Being invisible in my journo-casual attire, I can move unnoticed among the tables, which mostly consist of fresh-faced financiers and entrepreneurs attempting to court jaded, weather-worn locals with marketing phrases they really don’t care about.
They’ve been joylessly doing business in a virtual war zone for decades. I’m not sure I’d open with agencyspeak blabber about catalyzing demographic sea change and brandvertising. You can tell that these young sales guys are corporate cannon fodder, sent in to see if it’s worth their bosses slumming it for a couple of weeks to tie up the big bucks.
There’s usually a high level of escort presence, but Kathmandu seems weirdly puritan about things courtesanal. If they want big business, then surely that’s a pill they’re going to have to swallow. What corporate drone is going to want to live here without hot and cold running cheap prostitutes?
Meanwhile, over egg-white omelettes, a cacophony of trans-adlandic accents vie for attention. The Americans, English and Australian commercebots all sounds the same – neutral TV tones via California, London and the Pacific Rim.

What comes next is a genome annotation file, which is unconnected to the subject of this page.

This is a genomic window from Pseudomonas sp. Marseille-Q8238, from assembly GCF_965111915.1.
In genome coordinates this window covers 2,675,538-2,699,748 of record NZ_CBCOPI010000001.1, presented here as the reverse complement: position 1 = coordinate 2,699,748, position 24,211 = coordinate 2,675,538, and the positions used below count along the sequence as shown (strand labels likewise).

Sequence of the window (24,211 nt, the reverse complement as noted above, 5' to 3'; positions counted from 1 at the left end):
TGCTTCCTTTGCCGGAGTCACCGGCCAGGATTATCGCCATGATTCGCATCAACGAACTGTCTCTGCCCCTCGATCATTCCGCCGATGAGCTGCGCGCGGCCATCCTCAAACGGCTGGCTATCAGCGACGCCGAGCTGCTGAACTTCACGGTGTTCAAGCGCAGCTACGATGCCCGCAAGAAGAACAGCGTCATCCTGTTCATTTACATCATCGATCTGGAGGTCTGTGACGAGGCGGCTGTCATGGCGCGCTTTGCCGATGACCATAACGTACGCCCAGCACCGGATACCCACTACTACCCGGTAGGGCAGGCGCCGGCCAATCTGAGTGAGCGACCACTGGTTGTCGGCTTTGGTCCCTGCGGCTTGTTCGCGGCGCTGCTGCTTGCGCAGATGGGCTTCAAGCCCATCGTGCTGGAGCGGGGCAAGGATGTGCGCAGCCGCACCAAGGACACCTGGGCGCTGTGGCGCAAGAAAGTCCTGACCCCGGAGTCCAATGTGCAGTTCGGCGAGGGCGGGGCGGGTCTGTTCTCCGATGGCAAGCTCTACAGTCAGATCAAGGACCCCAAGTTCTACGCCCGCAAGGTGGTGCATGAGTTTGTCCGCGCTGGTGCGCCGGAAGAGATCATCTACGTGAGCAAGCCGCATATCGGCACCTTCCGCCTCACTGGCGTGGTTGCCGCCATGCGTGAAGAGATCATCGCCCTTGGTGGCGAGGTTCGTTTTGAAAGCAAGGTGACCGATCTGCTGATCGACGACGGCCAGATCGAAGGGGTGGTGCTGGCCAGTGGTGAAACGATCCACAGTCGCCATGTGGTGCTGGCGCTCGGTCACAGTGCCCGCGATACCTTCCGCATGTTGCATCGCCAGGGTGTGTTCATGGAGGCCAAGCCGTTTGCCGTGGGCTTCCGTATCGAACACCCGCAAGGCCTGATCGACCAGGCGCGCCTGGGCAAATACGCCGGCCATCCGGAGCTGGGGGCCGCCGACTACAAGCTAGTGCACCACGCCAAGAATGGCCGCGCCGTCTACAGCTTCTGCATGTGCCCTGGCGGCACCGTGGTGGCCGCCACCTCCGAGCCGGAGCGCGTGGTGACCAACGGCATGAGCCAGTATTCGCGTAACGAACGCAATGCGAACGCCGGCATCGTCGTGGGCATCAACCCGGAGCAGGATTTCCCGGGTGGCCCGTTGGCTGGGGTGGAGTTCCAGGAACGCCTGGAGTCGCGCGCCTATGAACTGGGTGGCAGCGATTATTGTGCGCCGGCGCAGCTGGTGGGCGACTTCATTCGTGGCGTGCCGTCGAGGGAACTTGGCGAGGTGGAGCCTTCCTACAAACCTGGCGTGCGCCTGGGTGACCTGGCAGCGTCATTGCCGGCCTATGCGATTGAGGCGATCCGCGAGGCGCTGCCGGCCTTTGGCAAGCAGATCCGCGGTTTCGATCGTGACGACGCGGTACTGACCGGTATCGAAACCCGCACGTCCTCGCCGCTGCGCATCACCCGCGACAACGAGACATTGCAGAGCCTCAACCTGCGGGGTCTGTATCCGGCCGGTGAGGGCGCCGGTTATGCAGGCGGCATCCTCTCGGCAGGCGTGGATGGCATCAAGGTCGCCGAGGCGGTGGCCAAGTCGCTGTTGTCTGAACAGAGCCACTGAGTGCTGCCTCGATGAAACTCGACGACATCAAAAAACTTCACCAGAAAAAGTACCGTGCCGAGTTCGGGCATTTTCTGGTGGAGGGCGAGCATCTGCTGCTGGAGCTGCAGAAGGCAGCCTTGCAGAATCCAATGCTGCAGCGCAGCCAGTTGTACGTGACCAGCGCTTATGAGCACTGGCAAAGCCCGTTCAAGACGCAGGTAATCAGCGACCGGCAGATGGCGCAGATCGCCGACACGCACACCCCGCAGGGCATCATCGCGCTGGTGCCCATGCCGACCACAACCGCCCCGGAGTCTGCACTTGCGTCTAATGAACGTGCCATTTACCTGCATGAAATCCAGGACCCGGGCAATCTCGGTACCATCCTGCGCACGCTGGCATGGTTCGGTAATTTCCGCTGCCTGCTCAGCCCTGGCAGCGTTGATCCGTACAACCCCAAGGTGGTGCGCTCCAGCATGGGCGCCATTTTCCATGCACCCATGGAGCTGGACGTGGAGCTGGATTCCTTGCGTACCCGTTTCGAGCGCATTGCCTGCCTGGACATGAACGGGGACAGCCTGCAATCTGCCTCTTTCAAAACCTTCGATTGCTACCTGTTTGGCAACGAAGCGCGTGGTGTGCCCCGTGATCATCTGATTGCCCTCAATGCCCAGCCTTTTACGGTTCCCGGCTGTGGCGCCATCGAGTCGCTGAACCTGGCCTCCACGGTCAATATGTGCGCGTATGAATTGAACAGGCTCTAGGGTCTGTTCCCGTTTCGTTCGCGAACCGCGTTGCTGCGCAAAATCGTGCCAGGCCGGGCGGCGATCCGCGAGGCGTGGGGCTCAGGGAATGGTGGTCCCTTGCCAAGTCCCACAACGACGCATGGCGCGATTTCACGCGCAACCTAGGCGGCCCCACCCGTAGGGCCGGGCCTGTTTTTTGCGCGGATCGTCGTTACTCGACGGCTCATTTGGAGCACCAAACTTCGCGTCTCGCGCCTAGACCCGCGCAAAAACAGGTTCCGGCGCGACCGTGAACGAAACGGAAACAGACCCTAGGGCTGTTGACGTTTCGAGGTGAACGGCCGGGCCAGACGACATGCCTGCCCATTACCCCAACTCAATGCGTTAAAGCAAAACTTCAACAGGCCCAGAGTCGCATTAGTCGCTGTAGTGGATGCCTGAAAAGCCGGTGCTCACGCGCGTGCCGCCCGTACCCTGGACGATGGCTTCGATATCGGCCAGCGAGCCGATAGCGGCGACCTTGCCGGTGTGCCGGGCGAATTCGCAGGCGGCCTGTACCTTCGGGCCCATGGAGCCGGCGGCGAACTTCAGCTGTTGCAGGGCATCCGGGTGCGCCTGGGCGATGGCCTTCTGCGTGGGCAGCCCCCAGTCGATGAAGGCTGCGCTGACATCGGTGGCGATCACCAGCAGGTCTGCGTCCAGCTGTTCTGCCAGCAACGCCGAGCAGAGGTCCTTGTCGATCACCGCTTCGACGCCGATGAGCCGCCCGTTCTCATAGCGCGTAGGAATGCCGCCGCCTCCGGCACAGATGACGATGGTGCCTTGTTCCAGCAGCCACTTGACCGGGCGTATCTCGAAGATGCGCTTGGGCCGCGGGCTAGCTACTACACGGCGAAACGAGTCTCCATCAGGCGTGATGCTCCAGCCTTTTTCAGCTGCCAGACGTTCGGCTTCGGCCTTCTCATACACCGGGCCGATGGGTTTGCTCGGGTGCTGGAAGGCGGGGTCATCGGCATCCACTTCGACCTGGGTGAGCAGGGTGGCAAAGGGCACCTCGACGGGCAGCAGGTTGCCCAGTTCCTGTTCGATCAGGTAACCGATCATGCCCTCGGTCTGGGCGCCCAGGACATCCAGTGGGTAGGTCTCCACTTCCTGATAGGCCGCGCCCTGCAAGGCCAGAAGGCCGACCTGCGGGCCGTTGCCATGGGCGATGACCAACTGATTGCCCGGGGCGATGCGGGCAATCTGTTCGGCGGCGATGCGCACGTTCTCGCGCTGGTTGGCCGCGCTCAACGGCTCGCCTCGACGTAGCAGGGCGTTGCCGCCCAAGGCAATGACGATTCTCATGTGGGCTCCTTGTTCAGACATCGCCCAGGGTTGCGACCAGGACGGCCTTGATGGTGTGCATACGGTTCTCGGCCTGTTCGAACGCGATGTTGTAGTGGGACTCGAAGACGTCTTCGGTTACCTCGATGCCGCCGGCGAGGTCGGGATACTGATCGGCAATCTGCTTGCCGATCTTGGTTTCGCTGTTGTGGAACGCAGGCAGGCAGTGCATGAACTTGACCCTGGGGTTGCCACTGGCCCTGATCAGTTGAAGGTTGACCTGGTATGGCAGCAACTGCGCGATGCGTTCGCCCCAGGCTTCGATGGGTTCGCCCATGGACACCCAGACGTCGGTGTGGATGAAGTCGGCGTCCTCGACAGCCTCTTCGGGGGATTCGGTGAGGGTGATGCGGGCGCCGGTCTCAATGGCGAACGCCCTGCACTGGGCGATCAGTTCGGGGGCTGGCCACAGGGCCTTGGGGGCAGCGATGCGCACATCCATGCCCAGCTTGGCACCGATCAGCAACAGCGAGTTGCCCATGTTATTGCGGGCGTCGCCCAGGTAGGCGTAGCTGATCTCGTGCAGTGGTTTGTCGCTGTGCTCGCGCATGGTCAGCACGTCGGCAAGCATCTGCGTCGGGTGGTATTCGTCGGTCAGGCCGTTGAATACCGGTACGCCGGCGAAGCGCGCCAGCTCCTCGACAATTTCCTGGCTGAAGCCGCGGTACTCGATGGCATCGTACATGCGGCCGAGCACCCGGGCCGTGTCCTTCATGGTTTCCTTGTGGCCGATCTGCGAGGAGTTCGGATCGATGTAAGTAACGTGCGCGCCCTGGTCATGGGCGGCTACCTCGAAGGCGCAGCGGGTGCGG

A Canadian junior executive tells an ill-advised story about buying pharmaceuticals in Thailand. “You can get the pharmacists there to write you a prescription,” he says, with wide-eyed wonder. As I recall things in Bangkok, you just walk in and buy whatever you like – the paperwork part just seems unnecessary if it’s being written by your salesperson. In any case, he was sold Tramadol for a minor back pain, and was horrified on Googling it to find out that it was an opiate derivative. A life of heroin addiction narrowly swerved, there.
The audience of locals seem unimpressed, given that pharmacies here seem to operate out of the front of houses, even the idea of paperwork in any form seeming laughable.
The young sales people press on, relentlessly. This is early days. A capital city with mud tracks for roads is still pre-capitalist-frenzy. But get in now, and the riches could be yours. Condos, malls, Kathmandu’s first Starbucks. A whole world of delights. Close that deal, young grasshopper.